Effectiveness of a continuing education program of drugs with fiscalized substance to improve pharmacy staff competencies: a multicenter, cluster-randomized controlled trial

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Pharmacies, Pharmacist, Pharmacy Technicians, Education Pharmacy Continuing, Pharmaceutical Services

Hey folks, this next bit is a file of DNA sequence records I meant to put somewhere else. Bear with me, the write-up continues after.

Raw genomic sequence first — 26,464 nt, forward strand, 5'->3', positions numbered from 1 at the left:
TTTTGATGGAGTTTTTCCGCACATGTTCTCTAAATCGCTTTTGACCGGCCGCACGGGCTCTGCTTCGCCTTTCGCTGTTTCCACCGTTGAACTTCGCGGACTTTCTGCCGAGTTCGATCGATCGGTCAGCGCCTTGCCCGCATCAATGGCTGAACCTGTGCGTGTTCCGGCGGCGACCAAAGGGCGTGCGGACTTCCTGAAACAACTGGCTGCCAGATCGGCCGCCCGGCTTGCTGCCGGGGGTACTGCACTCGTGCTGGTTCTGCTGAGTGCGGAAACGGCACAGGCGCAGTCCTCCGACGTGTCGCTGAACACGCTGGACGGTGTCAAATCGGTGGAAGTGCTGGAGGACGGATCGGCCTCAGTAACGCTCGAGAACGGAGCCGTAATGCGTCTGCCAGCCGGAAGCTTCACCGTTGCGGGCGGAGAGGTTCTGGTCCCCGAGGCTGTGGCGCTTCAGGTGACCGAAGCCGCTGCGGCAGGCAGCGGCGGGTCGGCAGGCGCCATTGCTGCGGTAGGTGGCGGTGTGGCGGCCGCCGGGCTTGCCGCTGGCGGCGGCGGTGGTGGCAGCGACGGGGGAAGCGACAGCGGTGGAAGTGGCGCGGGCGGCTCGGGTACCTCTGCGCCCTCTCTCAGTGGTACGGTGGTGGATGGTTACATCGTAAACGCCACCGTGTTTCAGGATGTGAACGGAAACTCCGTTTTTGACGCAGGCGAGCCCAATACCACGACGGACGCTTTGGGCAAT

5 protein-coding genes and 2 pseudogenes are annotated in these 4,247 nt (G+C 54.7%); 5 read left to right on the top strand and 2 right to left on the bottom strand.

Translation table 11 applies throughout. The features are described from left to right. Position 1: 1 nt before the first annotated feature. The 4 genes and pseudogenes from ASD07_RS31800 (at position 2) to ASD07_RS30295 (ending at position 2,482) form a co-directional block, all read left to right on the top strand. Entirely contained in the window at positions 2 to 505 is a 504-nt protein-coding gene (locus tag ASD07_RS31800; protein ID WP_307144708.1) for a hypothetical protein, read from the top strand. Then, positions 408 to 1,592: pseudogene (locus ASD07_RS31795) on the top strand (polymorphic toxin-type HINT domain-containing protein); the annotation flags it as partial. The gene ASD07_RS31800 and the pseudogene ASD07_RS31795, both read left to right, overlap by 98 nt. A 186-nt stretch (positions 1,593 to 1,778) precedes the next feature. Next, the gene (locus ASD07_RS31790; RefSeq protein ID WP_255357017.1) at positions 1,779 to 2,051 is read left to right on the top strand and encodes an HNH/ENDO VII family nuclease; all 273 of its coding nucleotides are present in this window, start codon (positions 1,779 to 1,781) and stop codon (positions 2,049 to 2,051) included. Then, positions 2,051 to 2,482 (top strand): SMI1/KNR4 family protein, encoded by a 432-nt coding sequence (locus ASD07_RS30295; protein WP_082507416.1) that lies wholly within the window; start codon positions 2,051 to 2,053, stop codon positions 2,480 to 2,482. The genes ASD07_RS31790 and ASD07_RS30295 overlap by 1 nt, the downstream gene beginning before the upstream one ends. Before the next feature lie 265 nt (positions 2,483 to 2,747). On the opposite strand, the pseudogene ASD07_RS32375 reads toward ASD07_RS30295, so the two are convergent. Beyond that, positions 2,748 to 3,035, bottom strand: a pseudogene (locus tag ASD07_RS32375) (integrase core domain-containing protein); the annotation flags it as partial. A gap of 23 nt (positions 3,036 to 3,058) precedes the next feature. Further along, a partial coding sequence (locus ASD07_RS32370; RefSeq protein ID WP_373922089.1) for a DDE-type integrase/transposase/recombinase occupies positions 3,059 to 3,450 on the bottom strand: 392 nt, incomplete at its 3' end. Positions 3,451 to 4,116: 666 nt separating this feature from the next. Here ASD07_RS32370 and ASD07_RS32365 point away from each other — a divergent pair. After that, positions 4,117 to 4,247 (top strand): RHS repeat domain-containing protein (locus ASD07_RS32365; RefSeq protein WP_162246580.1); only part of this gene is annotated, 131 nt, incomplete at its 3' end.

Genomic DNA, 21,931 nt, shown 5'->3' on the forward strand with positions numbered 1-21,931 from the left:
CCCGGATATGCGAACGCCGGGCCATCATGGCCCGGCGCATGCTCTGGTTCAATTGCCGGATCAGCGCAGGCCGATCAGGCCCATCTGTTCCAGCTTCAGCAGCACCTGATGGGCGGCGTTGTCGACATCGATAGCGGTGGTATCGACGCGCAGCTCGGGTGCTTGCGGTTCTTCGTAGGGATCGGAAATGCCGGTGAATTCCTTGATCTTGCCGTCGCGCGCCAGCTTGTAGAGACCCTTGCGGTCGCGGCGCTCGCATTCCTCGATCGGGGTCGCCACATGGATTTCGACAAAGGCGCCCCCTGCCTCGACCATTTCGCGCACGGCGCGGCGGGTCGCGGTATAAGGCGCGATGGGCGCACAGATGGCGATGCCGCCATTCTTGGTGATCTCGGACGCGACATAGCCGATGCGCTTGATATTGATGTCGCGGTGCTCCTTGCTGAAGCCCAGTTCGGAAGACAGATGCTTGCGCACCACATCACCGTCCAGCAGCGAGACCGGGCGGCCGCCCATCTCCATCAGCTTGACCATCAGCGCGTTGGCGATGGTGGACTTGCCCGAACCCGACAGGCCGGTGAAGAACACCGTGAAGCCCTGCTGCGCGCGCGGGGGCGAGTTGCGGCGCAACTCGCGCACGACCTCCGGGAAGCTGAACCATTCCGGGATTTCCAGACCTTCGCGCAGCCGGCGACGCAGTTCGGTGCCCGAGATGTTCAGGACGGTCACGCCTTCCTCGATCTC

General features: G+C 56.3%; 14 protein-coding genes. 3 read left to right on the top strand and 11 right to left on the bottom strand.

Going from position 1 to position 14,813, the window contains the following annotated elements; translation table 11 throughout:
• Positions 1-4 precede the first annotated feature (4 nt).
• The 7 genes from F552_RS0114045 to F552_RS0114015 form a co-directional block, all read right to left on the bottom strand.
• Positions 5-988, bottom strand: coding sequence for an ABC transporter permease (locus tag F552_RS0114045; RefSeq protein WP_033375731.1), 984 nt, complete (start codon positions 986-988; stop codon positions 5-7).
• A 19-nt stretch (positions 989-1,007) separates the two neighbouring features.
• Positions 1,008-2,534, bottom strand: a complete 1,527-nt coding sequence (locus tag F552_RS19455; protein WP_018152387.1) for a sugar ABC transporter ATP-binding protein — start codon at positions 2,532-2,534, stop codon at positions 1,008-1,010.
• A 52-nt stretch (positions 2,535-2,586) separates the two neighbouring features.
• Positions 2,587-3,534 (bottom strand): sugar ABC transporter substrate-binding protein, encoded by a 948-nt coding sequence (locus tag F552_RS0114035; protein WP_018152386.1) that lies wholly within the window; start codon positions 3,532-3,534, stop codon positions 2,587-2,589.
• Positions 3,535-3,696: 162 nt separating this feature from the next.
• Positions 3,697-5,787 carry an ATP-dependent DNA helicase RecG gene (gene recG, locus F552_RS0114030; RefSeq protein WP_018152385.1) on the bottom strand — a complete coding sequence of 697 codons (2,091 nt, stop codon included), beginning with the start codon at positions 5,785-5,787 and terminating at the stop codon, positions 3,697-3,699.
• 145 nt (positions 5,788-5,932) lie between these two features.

Background: Drugs with fiscalized substances without a correct prescription may lead to undesirable side effects. Pharmacy staff needs to improve their competencies (knowledge, skills, and attitudes) to contribute to providing ambulatory pharmacy services and minimizing medication errors. Continuing education programs (CEP) could favor access to relevant and quality information on health promotion, disease prevention, and the rational use of drugs. Objective: To evaluate the effectiveness of a continuing education program to improve pharmacy staff competencies to enhance the use of drugs with fiscalized substances. Methods: A multicenter, prospective, parallel-group, cluster-randomized, controlled clinical trial was conducted in drugstores and pharmacies in Colombia (ambulatory retail establishments). The intervention group (IG) received a CEP: a web-based social networking site, a virtual course, a dispensing information system, and face-to-face training. The control group (CG) received general written material on the correct use of drugs. We measured pharmacy staff’s skills, attitudes, and knowledge self-reported scores, and the simulated patient technique was used to assess the participant skills and attitudes in real practice. We used a questionnaire designed for this study, which was evaluated by a group of experts and piloted and showed a Cronbach’s alpha of 0.96. Results: Three hundred five drugstores and pharmacies were enrolled in two groups: IG (n = 153) and CG (n = 152). Out of the 750 potential participants, 88% (n=659) agreed to participate. The pharmacy staff’s skills, attitudes, and knowledge self-reported scores post-intervention were higher than baseline in both groups; however, the IG had statistically significantly higher scores than the CG. Post-intervention, the self-efficacy skills and attitudes in the IG improved by 88% (22 of 25) and in six of the seven assessed knowledge components (p<0.001). However, the dispensing criteria evaluated with simulated patient methodology showed no statistically significant differences between groups in the pharmacy staff’s skills and attitudes in real practice. Conclusions: Providing a continuing education program using different educational strategies improved the pharmacy staff’s competencies (assessed knowledge and self-reported skills and attitudes) to enhance the use of drugs with fiscalized substances. However, there were no improvements in skills and attitudes in real practice. These findings could show that pharmacy staff needs additional and continuous training/sustainability.

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